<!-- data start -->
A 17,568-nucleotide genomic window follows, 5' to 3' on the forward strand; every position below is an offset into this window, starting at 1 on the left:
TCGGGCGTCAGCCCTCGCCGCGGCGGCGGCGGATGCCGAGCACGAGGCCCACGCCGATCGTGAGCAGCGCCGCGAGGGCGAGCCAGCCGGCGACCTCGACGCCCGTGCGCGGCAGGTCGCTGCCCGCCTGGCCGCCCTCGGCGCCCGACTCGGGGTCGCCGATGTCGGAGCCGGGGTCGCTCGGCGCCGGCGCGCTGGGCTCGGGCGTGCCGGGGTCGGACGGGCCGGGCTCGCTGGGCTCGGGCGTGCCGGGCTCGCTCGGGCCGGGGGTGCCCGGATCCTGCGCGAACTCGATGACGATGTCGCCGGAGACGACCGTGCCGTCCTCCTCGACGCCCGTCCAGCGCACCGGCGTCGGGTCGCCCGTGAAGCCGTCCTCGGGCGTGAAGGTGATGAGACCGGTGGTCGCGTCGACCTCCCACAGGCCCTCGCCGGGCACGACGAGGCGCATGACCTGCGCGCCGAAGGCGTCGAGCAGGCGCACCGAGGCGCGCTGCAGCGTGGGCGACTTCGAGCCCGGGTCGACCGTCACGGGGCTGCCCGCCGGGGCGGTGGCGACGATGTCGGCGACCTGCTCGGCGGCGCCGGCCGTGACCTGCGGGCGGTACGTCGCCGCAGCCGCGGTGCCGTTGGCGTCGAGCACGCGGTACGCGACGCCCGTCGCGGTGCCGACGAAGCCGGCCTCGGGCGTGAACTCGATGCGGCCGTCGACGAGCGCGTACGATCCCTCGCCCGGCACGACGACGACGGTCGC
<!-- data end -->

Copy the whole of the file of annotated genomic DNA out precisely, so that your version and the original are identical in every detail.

A 17,568-nucleotide genomic window follows, 5' to 3' on the forward strand; every position below is an offset into this window, starting at 1 on the left:
TCGGGCGTCAGCCCTCGCCGCGGCGGCGGCGGATGCCGAGCACGAGGCCCACGCCGATCGTGAGCAGCGCCGCGAGGGCGAGCCAGCCGGCGACCTCGACGCCCGTGCGCGGCAGGTCGCTGCCCGCCTGGCCGCCCTCGGCGCCCGACTCGGGGTCGCCGATGTCGGAGCCGGGGTCGCTCGGCGCCGGCGCGCTGGGCTCGGGCGTGCCGGGGTCGGACGGGCCGGGCTCGCTGGGCTCGGGCGTGCCGGGCTCGCTCGGGCCGGGGGTGCCCGGATCCTGCGCGAACTCGATGACGATGTCGCCGGAGACGACCGTGCCGTCCTCCTCGACGCCCGTCCAGCGCACCGGCGTCGGGTCGCCCGTGAAGCCGTCCTCGGGCGTGAAGGTGATGAGACCGGTGGTCGCGTCGACCTCCCACAGGCCCTCGCCGGGCACGACGAGGCGCATGACCTGCGCGCCGAAGGCGTCGAGCAGGCGCACCGAGGCGCGCTGCAGCGTGGGCGACTTCGAGCCCGGGTCGACCGTCACGGGGCTGCCCGCCGGGGCGGTGGCGACGATGTCGGCGACCTGCTCGGCGGCGCCGGCCGTGACCTGCGGGCGGTACGTCGCCGCAGCCGCGGTGCCGTTGGCGTCGAGCACGCGGTACGCGACGCCCGTCGCGGTGCCGACGAAGCCGGCCTCGGGCGTGAACTCGATGCGGCCGTCGACGAGCGCGTACGATCCCTCGCCCGGCACGACGACGACGGTCGC